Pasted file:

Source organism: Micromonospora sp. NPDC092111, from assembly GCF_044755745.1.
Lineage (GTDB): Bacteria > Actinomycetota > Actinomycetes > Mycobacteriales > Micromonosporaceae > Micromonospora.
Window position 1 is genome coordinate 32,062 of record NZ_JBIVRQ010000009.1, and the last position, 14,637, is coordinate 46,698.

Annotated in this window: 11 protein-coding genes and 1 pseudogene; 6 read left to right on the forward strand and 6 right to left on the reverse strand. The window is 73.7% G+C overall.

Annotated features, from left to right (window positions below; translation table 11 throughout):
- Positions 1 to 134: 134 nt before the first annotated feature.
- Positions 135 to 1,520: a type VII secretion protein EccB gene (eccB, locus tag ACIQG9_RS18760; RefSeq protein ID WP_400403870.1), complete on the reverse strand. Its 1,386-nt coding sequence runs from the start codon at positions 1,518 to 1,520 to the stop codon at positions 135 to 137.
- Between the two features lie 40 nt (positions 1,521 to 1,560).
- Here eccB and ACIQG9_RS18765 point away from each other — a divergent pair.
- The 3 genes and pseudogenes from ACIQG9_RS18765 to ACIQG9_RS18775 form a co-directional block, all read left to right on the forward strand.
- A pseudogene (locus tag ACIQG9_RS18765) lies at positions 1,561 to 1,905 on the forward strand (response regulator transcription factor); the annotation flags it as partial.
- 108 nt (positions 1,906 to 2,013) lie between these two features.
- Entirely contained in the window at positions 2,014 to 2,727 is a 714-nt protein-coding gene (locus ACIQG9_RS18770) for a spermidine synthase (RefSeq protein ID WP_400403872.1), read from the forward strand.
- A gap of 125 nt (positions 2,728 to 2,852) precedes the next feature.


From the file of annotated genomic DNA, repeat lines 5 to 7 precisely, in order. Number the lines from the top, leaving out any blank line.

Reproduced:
Annotated features, from left to right (window positions below; translation table 11 throughout):
- Positions 1 to 134: 134 nt before the first annotated feature.
- Positions 135 to 1,520: a type VII secretion protein EccB gene (eccB, locus tag ACIQG9_RS18760; RefSeq protein ID WP_400403870.1), complete on the reverse strand. Its 1,386-nt coding sequence runs from the start codon at positions 1,518 to 1,520 to the stop codon at positions 135 to 137.